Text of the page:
Benson Kipruto won the Boston Marathon men's race ©Getty Images

Kenya's Benson Kipruto and Diana Kipyogei crossed the line first to win the men's and women's races at the Boston Marathon today, solidifying their names in World Marathon Majors history.

Kipruto, the brother of established marathon runner Dickson Chumba, took the title in a time of 2 hrs 9min 50sec, nearly a minute up on the leader of an Ethiopian contingent, Lemi Berhanu, who ran 2:10:37, a second in front of his debuting compatriot Jemal Yimer.

Tsedat Ayana of Ethiopia was a further 10 seconds back, while Kenya's Leonard Barsoton was fifth in 2:11:11.

However, the show stealer was American CJ Albertson who attempted a solo effort and broke his half marathon personal best at the split during the race.

He reached the halfway point in 1:04:08, but was eventually swallowed up by a group of 15.

Despite falling down the order, Albertson managed to finish 10th in 2:11:43, three positions behind first American runner, Colin Bennie in 2:11:26.

Diana Kipyogei won her first World Marathon Major at the Boston Marathon ©Getty Images
Diana Kipyogei won her first World Marathon Major at the Boston Marathon ©Getty Images

In her first Major marathon, Kipyogei won by 24 seconds in the women's race in 2:24:45, notably more than minutes slower than her victory at the 2020 Istanbul Marathon.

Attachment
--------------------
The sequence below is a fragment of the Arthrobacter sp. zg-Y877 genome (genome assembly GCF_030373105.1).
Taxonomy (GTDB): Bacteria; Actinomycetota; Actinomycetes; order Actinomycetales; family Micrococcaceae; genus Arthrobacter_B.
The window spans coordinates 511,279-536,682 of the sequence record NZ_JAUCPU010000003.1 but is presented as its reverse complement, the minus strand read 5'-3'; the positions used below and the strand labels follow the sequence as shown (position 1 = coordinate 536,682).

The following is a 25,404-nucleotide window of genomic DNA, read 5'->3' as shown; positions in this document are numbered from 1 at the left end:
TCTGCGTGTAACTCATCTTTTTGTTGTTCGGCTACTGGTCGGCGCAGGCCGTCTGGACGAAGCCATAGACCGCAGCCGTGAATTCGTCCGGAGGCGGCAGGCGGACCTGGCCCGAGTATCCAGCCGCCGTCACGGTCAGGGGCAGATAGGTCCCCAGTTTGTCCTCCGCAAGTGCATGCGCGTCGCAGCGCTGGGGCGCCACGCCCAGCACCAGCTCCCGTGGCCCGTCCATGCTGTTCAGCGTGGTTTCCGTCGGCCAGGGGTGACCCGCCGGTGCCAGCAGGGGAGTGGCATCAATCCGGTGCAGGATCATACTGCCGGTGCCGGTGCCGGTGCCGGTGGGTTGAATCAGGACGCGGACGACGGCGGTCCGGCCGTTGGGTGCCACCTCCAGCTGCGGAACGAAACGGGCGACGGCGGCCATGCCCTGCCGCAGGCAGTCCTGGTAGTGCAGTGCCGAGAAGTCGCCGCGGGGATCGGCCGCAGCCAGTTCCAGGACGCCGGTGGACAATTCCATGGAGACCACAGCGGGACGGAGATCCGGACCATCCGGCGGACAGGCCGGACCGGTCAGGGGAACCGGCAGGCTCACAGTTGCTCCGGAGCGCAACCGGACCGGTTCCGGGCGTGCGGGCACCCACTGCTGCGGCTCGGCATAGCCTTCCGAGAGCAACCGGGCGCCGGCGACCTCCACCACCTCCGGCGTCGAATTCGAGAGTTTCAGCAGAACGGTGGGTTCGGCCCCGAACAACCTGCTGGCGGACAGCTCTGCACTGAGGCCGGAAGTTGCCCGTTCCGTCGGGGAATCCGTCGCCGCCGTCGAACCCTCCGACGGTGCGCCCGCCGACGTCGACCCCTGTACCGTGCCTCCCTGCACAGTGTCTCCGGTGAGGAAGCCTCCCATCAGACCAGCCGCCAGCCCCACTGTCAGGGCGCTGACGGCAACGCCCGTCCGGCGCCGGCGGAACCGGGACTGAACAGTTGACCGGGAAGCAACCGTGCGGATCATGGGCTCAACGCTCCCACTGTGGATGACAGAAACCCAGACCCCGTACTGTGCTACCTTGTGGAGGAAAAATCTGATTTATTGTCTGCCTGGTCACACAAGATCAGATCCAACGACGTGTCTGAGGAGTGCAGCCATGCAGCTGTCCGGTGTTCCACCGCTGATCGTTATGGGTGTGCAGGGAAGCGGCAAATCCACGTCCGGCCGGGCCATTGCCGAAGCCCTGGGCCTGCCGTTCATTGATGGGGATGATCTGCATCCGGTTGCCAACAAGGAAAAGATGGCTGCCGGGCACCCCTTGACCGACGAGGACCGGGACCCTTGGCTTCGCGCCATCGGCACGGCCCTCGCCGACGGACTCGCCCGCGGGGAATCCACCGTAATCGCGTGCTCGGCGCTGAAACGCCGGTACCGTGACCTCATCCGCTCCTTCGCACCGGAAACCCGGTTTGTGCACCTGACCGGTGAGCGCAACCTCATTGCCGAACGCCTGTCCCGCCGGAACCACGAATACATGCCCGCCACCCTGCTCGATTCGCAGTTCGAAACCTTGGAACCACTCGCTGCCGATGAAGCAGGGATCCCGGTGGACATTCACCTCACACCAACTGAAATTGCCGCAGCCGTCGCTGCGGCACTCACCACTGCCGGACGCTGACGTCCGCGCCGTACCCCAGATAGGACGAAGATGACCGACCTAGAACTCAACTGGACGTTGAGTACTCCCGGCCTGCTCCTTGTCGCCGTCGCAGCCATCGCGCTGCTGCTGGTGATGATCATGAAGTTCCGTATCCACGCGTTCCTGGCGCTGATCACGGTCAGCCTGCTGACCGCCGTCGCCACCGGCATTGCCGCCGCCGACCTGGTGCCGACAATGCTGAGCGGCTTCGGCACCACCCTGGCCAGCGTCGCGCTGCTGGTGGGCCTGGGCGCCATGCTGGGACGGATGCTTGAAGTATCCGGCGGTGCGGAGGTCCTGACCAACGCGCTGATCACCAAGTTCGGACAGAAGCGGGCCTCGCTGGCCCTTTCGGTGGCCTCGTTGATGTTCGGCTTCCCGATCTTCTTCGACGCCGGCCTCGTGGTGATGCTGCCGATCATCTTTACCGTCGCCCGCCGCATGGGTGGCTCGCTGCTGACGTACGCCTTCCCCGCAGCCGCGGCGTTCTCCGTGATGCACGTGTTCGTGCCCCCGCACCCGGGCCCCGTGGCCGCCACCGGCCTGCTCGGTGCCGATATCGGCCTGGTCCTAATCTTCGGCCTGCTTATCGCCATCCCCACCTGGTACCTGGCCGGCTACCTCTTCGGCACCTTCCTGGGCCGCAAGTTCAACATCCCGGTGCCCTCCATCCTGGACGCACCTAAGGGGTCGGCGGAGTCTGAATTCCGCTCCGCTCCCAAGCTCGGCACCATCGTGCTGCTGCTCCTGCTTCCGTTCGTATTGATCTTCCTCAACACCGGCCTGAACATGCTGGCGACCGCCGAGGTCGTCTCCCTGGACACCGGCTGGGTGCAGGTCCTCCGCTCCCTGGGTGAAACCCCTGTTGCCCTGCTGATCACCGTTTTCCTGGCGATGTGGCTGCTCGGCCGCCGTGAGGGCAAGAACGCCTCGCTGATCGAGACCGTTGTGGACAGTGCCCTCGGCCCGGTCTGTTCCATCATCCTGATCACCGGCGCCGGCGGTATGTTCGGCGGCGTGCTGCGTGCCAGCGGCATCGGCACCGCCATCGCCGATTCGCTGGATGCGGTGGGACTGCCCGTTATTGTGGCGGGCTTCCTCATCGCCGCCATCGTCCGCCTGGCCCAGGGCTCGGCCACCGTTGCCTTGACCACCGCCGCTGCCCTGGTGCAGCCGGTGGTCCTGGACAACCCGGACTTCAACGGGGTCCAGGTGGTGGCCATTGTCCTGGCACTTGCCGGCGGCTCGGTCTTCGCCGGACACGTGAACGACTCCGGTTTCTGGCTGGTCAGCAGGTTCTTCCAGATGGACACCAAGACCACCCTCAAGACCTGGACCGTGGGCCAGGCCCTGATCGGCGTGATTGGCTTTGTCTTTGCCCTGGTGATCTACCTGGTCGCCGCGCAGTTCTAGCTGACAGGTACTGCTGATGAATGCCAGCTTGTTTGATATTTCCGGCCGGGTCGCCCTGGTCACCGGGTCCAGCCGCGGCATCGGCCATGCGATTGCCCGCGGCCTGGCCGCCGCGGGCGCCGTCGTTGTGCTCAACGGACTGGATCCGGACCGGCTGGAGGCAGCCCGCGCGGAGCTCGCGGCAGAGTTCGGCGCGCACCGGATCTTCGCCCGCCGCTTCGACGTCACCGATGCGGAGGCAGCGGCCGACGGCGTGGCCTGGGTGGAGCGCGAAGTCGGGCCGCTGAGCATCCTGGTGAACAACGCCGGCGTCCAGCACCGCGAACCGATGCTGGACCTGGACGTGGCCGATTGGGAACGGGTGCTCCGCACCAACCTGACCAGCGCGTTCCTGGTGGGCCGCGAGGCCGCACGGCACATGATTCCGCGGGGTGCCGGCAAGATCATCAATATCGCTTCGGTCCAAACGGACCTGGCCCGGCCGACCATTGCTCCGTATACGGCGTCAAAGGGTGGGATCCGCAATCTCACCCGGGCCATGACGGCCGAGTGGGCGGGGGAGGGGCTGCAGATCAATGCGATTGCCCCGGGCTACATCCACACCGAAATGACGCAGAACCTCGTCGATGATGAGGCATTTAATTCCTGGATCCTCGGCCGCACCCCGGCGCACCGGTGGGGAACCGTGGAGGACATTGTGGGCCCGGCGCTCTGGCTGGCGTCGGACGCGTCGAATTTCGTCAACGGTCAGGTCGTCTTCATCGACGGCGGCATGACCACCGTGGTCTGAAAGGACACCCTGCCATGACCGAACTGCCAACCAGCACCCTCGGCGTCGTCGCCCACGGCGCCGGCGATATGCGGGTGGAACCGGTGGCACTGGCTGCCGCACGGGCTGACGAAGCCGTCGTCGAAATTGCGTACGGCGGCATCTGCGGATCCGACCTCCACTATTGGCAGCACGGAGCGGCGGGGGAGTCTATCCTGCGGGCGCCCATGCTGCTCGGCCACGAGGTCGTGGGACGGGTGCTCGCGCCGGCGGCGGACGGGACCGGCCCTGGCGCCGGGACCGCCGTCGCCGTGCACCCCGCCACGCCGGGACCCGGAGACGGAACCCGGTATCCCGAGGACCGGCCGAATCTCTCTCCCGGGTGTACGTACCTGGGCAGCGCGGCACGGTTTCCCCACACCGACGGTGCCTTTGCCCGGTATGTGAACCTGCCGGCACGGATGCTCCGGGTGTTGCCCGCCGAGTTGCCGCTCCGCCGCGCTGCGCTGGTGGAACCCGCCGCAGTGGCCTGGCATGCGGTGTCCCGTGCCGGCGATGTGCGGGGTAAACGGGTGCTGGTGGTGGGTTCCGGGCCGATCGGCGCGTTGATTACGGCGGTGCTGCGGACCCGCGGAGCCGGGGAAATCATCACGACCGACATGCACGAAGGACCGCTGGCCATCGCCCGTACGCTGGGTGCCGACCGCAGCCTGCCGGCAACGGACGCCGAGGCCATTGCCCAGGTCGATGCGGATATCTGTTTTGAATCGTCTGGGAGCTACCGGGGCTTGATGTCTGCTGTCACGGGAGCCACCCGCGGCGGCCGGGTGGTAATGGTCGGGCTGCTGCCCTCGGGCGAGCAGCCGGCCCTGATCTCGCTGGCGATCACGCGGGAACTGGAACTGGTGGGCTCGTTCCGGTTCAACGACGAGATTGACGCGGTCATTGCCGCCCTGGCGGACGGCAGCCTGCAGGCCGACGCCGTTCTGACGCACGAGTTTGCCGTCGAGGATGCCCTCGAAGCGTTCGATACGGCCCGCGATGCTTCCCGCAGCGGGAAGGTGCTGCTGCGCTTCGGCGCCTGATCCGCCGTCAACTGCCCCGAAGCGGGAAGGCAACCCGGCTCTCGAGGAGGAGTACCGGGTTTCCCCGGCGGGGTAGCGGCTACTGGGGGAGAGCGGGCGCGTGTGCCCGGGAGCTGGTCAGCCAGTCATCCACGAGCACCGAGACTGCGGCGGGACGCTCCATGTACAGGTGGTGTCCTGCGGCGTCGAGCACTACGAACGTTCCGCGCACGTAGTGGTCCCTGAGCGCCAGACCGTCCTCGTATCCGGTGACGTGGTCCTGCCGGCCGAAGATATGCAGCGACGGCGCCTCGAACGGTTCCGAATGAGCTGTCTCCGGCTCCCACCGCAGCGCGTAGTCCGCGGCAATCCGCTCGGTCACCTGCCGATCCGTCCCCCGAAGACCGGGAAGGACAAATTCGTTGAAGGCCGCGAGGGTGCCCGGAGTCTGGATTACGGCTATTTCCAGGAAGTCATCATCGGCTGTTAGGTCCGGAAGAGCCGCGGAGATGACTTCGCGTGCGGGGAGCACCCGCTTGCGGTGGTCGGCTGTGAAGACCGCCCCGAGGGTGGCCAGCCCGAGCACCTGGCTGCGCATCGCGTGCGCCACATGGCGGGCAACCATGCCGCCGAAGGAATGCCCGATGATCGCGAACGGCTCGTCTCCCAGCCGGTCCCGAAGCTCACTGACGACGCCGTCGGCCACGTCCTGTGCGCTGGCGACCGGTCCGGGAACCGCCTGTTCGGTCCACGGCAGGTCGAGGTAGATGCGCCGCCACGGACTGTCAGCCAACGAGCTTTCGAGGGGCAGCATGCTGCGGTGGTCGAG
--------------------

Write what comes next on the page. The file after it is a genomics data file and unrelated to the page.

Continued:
She led a Kenyan top four and held off double world champion and marathon legend Edna Kiplagat who finished second at the age of 42 in 2:25:09.

Mary Ngugi and Monicah Ngige were close behind in 2:25:20 and 2:25:32, followed in by Ethiopian Netsanet Gudeta in 2:26:09.

Nell Rojas of the United States was in sixth more than a minute down in 2:27:12.

Beijing 2008 women's 10,000 metres silver medallist and 2017 New York City Marathon winner Shalane Flanagan raced in her fourth Major marathon of the season, one day after running the Chicago Marathon.

She started with the Berlin Marathon on September 26 and has ran London, Chicago and now Boston, all in under three hours.

Her time today was 2:40:34 and is still to complete the virtual Tokyo Marathon and New York City Marathon this season.

Similar to the Kenyan victories, Switzerland won the men's and women's wheelchair titles thanks to Marcel Hug and Manuela Schär.

Hug finished in 1:18:11, eight seconds adrift of his course record and in front of the US' Daniel Romanchuk.

He would have smashed his previous best, but he took a wrong turn with a few miles to go.

Schär continued her great season by crossing the line in 1:35:21 for the women's race.